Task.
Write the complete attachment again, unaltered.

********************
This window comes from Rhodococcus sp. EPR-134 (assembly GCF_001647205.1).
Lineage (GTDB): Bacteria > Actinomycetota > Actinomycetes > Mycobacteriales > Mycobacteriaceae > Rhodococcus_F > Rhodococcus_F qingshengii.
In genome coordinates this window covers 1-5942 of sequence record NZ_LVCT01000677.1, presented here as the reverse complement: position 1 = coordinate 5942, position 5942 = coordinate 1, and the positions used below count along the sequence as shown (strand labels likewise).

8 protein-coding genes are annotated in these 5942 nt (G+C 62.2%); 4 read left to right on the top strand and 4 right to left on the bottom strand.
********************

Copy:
This window comes from Rhodococcus sp. EPR-134 (assembly GCF_001647205.1).
Lineage (GTDB): Bacteria > Actinomycetota > Actinomycetes > Mycobacteriales > Mycobacteriaceae > Rhodococcus_F > Rhodococcus_F qingshengii.
In genome coordinates this window covers 1-5942 of sequence record NZ_LVCT01000677.1, presented here as the reverse complement: position 1 = coordinate 5942, position 5942 = coordinate 1, and the positions used below count along the sequence as shown (strand labels likewise).

8 protein-coding genes are annotated in these 5942 nt (G+C 62.2%); 4 read left to right on the top strand and 4 right to left on the bottom strand.